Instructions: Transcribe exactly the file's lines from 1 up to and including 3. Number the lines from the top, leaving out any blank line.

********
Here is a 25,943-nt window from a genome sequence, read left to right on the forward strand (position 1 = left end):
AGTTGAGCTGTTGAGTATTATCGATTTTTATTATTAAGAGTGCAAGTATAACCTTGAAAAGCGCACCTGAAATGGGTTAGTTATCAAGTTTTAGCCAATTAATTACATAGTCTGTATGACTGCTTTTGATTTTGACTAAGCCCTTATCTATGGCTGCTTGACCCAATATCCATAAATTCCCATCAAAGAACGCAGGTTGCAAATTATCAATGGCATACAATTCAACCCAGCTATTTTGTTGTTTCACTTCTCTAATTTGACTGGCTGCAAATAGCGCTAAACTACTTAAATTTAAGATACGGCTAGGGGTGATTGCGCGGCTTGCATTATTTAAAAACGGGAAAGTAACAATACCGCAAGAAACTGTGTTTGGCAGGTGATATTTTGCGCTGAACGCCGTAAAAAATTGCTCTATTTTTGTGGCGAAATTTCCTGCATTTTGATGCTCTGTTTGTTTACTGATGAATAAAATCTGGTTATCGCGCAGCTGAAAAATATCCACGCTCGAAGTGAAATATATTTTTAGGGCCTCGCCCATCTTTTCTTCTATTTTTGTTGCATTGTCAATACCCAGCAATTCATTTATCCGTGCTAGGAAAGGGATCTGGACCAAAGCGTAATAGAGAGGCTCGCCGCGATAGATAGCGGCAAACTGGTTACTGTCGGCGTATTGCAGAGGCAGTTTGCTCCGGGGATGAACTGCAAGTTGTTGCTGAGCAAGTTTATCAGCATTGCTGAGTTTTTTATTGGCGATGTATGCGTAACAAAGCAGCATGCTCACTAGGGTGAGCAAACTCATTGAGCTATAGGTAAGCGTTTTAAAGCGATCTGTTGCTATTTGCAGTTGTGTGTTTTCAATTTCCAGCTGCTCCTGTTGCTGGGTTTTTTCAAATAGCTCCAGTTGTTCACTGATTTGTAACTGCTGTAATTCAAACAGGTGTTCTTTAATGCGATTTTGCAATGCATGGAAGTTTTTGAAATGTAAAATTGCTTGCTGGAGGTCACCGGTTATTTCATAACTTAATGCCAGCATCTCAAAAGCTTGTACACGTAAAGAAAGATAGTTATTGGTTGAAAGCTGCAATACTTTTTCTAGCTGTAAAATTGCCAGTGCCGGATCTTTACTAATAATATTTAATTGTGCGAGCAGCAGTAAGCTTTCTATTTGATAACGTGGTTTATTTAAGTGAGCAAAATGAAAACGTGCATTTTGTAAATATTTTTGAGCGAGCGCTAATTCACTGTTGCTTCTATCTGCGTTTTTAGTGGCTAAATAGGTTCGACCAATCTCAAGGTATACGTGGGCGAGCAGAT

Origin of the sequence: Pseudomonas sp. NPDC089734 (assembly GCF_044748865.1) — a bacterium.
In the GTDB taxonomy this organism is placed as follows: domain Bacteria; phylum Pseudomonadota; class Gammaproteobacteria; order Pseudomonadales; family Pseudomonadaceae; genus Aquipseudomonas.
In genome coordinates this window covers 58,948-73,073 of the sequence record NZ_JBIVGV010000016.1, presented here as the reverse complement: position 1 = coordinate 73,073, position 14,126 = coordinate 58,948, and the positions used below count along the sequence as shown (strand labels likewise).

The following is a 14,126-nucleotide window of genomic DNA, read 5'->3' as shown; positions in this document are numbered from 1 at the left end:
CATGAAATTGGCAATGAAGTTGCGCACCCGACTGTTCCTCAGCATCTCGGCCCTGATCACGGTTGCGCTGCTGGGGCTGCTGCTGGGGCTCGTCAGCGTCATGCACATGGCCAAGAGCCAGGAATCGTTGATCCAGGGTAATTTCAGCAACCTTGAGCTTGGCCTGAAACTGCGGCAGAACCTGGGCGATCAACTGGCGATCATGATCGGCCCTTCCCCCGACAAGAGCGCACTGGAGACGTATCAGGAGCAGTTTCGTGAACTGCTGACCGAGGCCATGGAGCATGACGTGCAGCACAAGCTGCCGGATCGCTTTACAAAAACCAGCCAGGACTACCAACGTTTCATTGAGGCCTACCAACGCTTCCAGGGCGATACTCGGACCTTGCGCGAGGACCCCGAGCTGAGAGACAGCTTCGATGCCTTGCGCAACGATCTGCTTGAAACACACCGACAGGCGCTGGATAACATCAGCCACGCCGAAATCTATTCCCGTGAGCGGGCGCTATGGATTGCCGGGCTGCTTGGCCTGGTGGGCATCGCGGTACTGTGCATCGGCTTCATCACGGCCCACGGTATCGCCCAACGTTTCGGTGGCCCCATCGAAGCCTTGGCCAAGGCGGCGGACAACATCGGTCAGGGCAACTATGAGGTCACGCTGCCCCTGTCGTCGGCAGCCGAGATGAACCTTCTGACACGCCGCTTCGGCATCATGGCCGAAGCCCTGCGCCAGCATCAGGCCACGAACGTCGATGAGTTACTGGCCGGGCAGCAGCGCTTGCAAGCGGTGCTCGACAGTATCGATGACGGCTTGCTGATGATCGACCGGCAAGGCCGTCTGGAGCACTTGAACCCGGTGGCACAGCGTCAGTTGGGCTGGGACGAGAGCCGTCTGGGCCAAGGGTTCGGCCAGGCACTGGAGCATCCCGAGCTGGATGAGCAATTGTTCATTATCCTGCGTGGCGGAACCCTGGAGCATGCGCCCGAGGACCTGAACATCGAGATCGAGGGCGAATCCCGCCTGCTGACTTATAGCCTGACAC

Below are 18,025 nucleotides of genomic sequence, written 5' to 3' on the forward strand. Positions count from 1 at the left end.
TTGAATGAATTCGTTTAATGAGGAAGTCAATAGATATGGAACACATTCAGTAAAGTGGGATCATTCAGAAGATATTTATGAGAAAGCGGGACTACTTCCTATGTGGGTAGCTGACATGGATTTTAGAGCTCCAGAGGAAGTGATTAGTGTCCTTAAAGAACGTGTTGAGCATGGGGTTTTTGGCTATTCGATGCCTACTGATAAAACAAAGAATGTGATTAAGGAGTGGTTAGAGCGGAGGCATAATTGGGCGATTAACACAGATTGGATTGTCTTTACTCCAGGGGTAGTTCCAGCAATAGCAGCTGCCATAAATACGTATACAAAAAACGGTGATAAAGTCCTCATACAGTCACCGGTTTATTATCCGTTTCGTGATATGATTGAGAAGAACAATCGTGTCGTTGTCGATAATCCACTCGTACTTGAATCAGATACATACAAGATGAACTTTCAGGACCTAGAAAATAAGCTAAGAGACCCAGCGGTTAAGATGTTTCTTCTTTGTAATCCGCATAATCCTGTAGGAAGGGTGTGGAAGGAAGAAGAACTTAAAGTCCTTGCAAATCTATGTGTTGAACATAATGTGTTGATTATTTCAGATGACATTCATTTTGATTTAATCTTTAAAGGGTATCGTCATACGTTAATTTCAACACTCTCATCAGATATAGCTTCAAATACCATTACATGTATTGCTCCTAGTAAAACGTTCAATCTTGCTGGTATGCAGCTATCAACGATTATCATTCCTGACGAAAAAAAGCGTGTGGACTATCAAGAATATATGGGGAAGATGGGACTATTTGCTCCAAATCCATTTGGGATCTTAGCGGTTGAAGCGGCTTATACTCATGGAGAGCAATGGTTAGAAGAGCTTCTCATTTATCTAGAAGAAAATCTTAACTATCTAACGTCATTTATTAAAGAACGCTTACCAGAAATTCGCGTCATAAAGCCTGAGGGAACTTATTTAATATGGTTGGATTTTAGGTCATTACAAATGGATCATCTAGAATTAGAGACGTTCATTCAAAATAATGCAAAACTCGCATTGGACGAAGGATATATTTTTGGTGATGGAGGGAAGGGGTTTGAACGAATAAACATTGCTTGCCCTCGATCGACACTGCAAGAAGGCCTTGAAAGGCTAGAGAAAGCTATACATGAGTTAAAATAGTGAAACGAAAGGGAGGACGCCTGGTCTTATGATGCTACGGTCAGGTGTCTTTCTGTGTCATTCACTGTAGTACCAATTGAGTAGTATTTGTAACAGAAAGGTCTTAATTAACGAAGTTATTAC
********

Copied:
Here is a 25,943-nt window from a genome sequence, read left to right on the forward strand (position 1 = left end):
AGTTGAGCTGTTGAGTATTATCGATTTTTATTATTAAGAGTGCAAGTATAACCTTGAAAAGCGCACCTGAAATGGGTTAGTTATCAAGTTTTAGCCAATTAATTACATAGTCTGTATGACTGCTTTTGATTTTGACTAAGCCCTTATCTATGGCTGCTTGACCCAATATCCATAAATTCCCATCAAAGAACGCAGGTTGCAAATTATCAATGGCATACAATTCAACCCAGCTATTTTGTTGTTTCACTTCTCTAATTTGACTGGCTGCAAATAGCGCTAAACTACTTAAATTTAAGATACGGCTAGGGGTGATTGCGCGGCTTGCATTATTTAAAAACGGGAAAGTAACAATACCGCAAGAAACTGTGTTTGGCAGGTGATATTTTGCGCTGAACGCCGTAAAAAATTGCTCTATTTTTGTGGCGAAATTTCCTGCATTTTGATGCTCTGTTTGTTTACTGATGAATAAAATCTGGTTATCGCGCAGCTGAAAAATATCCACGCTCGAAGTGAAATATATTTTTAGGGCCTCGCCCATCTTTTCTTCTATTTTTGTTGCATTGTCAATACCCAGCAATTCATTTATCCGTGCTAGGAAAGGGATCTGGACCAAAGCGTAATAGAGAGGCTCGCCGCGATAGATAGCGGCAAACTGGTTACTGTCGGCGTATTGCAGAGGCAGTTTGCTCCGGGGATGAACTGCAAGTTGTTGCTGAGCAAGTTTATCAGCATTGCTGAGTTTTTTATTGGCGATGTATGCGTAACAAAGCAGCATGCTCACTAGGGTGAGCAAACTCATTGAGCTATAGGTAAGCGTTTTAAAGCGATCTGTTGCTATTTGCAGTTGTGTGTTTTCAATTTCCAGCTGCTCCTGTTGCTGGGTTTTTTCAAATAGCTCCAGTTGTTCACTGATTTGTAACTGCTGTAATTCAAACAGGTGTTCTTTAATGCGATTTTGCAATGCATGGAAGTTTTTGAAATGTAAAATTGCTTGCTGGAGGTCACCGGTTATTTCATAACTTAATGCCAGCATCTCAAAAGCTTGTACACGTAAAGAAAGATAGTTATTGGTTGAAAGCTGCAATACTTTTTCTAGCTGTAAAATTGCCAGTGCCGGATCTTTACTAATAATATTTAATTGTGCGAGCAGCAGTAAGCTTTCTATTTGATAACGTGGTTTATTTAAGTGAGCAAAATGAAAACGTGCATTTTGTAAATATTTTTGAGCGAGCGCTAATTCACTGTTGCTTCTATCTGCGTTTTTAGTGGCTAAATAGGTTCGACCAATCTCAAGGTATACGTGGGCGAGCAGAT

Origin of the sequence: Pseudomonas sp. NPDC089734 (assembly GCF_044748865.1) — a bacterium.